HOWTO read and pronounce URLs

URLs usually appear in written form — online or on paper. Sometimes, URLs are spoken aloud. You’ll often hear URLs read out:

  • during television and radio advertisements
  • in voicemail messages
  • on conference calls

So what? Well, almost everyone gets it wrong.

And you sound like an idiot when you do.

I’ve seen directors of national political organizations and billion-dollar public companies make these mistakes.

In the interest of saving you and your organization future embarrassment, let’s run through a quick example. Suppose we want to give out the URL for Google Voice, the replacement for GrandCentral.

The URL for Google Voice is:

http://www.google.com/voice

You would read it aloud like so:

w-w-w dot google dot com slash voice

What not to do:

  • Don’t read out “http://”. Nobody needs to hear “h-t-t-p colon slash slash.” It’s at the beginning of every URL. That’s eight syllables you waste.
  • Don’t say “backslash.” A backslash looks like this: \. If you type a backslash instead of a slash, your web browser will give you an error.
  • Don’t say “forward slash.” A forward slash is the default type of slash. It’s either slash or backslash. Don’t waste those three syllables.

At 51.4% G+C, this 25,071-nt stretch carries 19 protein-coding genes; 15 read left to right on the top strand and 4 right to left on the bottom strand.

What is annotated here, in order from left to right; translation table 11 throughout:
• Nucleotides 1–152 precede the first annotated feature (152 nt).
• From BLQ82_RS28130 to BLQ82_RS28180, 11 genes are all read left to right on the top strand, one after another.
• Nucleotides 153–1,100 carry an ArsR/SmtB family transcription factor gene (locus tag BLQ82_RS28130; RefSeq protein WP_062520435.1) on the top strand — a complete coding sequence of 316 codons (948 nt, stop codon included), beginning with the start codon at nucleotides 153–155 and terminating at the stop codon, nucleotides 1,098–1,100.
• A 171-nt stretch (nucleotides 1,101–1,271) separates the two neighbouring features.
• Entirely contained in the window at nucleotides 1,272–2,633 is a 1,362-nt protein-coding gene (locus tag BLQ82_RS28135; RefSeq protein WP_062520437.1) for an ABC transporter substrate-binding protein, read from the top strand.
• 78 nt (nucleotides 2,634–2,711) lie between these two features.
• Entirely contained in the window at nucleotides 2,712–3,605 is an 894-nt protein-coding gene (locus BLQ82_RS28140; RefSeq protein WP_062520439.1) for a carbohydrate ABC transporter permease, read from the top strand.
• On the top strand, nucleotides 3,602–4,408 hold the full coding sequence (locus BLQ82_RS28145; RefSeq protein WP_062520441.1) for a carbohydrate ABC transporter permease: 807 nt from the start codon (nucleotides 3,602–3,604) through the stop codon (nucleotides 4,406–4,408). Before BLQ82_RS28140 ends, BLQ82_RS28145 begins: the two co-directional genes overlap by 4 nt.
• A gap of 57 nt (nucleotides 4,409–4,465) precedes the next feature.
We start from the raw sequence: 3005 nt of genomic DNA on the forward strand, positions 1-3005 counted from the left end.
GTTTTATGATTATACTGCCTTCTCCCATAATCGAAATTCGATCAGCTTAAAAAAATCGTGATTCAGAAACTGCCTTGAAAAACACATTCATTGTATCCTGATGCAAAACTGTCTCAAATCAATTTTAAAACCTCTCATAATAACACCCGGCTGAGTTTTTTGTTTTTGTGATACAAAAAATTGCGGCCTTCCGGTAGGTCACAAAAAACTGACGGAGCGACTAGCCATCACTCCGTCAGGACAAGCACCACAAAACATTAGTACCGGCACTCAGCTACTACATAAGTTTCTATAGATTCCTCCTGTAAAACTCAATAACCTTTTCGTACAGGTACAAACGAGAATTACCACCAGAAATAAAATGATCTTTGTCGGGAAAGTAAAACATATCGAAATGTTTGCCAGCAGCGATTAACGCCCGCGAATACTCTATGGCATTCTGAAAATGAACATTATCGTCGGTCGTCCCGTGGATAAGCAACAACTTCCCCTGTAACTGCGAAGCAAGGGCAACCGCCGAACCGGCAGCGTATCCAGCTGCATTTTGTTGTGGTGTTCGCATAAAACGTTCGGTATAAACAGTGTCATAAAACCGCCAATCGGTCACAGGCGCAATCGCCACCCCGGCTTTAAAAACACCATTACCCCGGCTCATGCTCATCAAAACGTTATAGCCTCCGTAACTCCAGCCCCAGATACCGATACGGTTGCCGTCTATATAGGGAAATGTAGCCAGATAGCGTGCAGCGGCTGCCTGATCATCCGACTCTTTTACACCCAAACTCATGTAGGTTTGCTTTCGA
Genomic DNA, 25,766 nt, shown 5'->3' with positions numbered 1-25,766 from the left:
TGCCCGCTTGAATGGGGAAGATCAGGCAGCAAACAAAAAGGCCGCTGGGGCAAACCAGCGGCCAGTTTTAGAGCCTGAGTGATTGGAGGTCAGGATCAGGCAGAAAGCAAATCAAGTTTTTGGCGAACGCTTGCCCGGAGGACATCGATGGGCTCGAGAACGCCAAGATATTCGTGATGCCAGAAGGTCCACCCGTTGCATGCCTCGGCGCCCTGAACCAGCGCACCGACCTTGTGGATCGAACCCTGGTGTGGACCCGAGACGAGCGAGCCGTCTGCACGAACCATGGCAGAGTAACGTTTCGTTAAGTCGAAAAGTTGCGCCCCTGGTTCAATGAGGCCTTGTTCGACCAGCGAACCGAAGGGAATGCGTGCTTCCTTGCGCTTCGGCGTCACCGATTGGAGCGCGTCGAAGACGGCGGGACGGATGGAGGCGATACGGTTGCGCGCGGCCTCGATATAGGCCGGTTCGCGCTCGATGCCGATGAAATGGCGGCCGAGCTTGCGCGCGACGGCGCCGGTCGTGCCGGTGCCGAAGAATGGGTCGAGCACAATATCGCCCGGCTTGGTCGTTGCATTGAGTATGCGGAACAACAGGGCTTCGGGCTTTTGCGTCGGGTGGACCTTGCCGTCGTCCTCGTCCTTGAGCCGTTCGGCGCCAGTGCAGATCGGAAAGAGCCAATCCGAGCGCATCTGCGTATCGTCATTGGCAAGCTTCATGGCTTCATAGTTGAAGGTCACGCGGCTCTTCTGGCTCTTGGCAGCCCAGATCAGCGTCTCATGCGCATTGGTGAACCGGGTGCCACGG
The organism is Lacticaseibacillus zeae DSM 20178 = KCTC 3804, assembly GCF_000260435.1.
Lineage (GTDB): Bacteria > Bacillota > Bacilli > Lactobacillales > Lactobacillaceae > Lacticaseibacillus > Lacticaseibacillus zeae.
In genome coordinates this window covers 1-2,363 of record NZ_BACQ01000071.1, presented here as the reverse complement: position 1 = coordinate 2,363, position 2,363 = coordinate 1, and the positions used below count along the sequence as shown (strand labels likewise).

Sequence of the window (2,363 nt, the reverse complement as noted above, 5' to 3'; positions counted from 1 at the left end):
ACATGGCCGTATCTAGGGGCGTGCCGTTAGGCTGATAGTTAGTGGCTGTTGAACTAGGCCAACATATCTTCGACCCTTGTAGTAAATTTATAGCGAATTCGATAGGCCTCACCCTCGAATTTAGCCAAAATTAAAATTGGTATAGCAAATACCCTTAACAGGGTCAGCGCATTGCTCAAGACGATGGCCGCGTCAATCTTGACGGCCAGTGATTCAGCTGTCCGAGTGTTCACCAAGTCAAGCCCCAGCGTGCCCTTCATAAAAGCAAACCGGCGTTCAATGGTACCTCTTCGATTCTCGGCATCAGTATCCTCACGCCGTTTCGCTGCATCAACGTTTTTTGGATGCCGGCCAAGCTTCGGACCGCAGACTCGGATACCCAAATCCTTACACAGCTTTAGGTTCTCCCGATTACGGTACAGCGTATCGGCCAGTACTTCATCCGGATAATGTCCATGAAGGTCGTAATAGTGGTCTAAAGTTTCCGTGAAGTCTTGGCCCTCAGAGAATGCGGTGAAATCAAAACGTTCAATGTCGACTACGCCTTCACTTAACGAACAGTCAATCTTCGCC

Suppose you want to read about my house concerts. The URL for my house concerts site is:

http://concerts.shrub.ca/

You would read it aloud like so:

concerts dot shrub dot c-a

  • Don’t read out “http://”. Nobody needs to hear “h-t-t-p colon slash slash.” It’s at the beginning of every URL. That’s eight syllables you waste.
  • Don’t say “www” — it’s not in the URL.
  • Don’t pronounce the trailing slash. (I’ve never heard anyone do this, but you never know.)

A note about top-level domains

The last part of the hostname is the top-level domain (TLD). For google.com, it’s “com.” For concerts.shrub.ca, it’s “ca.”

If you have a three-or more letter TLD (com, net, org, info, biz), pronounce it like a word. For “eff.org,” say “e-f-f dot org,” not “e-f-f dot o-r-g.”

If you have a two-letter (country code) TLD, spell it out. For Canada (.ca), say “c-a,” not “ka”; for Switzerland (.ch), say “c-h.”

One Response to HOWTO read and pronounce URLs

  1. ClassicUser says:

    Bless you, Paul, for calling out the idiots who insist on referring to slashes as “backslashes”, because they are too brainwashed from Windoze to know the difference. This is perhaps minor, but one of my most-common, and most frustrating, annoyances with URLs being spoken on TV or radio commercials, customer support announcements, etc.

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